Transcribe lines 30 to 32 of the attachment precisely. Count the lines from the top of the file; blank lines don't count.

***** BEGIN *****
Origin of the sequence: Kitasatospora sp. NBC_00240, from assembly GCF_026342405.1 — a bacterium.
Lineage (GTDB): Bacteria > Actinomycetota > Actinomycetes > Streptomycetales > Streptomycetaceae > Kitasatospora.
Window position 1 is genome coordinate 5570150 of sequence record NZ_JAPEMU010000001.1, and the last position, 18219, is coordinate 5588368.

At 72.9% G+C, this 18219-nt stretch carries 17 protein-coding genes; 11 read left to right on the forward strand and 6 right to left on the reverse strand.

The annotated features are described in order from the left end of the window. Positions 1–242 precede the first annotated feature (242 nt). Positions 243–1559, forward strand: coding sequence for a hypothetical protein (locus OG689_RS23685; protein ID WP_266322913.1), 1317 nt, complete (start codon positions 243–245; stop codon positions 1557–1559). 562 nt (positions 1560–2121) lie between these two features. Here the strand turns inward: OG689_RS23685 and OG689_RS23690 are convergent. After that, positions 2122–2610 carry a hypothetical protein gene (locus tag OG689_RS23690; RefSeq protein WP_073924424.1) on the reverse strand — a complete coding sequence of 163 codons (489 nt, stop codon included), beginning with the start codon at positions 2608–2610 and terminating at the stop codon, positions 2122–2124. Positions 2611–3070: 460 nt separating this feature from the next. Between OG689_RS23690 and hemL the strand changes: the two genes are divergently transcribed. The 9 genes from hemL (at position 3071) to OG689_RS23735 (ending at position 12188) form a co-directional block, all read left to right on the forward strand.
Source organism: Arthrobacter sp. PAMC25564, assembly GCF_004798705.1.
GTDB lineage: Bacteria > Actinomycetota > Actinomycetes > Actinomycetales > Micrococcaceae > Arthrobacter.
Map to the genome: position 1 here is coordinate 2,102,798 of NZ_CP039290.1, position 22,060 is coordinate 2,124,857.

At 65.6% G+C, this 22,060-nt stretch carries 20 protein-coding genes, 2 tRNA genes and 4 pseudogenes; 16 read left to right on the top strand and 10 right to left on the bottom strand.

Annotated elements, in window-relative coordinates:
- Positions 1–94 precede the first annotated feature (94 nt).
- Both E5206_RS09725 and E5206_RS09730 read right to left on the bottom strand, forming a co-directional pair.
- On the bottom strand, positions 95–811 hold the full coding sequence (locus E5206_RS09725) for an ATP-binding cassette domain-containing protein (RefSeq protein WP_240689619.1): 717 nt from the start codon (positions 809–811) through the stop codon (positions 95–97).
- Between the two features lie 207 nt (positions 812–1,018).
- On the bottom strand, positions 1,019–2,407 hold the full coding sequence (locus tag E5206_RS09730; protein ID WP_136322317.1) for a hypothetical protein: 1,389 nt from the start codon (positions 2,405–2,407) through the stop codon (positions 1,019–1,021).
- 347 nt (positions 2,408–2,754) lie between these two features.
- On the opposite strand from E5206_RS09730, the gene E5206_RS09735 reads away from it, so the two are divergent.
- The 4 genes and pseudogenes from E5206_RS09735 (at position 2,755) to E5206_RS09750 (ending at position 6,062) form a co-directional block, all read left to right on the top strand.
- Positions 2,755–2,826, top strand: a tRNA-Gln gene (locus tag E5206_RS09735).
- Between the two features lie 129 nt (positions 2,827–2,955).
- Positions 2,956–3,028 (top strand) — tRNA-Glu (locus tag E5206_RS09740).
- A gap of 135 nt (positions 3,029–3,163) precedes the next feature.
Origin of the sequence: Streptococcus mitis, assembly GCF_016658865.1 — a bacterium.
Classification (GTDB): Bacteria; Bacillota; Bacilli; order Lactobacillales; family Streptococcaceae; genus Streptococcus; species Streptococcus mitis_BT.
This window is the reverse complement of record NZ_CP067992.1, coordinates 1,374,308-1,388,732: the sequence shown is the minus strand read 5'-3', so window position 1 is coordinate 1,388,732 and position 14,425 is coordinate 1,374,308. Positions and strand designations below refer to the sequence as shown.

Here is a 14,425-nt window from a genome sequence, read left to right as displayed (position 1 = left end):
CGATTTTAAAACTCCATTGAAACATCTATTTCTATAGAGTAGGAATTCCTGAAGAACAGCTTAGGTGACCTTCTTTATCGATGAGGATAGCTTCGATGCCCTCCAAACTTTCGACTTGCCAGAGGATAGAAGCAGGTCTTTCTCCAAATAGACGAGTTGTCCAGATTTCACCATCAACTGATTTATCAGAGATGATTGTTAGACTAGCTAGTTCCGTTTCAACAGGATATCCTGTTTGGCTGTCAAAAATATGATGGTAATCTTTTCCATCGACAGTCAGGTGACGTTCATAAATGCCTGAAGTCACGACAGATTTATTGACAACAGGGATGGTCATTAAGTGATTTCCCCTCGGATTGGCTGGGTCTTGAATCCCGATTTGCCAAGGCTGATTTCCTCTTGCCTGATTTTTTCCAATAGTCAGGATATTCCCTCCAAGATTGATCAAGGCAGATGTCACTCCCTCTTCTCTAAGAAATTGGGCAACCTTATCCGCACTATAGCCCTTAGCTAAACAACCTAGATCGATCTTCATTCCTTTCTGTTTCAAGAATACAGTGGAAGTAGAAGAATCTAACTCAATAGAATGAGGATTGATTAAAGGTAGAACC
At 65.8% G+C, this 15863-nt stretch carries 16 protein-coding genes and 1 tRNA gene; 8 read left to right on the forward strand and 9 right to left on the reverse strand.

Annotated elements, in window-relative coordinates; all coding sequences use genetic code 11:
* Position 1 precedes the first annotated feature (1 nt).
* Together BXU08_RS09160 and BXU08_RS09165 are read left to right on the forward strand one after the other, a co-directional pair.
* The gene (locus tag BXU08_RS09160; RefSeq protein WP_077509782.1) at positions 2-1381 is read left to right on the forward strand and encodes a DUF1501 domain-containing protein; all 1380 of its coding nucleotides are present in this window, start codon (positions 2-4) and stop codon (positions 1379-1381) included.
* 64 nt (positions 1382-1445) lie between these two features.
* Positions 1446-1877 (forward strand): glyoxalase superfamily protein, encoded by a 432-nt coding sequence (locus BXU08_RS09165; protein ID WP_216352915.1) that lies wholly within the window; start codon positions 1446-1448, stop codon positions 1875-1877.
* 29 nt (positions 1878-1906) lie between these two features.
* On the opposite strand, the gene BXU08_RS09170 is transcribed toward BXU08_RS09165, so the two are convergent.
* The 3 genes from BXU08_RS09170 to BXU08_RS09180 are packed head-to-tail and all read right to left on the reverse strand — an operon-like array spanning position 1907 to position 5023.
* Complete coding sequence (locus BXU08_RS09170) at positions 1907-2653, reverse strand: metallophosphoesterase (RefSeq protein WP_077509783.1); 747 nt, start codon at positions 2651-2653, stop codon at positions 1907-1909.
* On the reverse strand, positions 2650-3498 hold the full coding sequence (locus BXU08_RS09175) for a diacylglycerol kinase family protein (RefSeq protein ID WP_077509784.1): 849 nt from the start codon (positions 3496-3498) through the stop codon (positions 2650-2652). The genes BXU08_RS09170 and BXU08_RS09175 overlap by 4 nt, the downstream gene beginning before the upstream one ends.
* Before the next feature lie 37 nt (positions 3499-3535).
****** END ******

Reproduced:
* Position 1 precedes the first annotated feature (1 nt).
* Together BXU08_RS09160 and BXU08_RS09165 are read left to right on the forward strand one after the other, a co-directional pair.
* The gene (locus tag BXU08_RS09160; RefSeq protein WP_077509782.1) at positions 2-1381 is read left to right on the forward strand and encodes a DUF1501 domain-containing protein; all 1380 of its coding nucleotides are present in this window, start codon (positions 2-4) and stop codon (positions 1379-1381) included.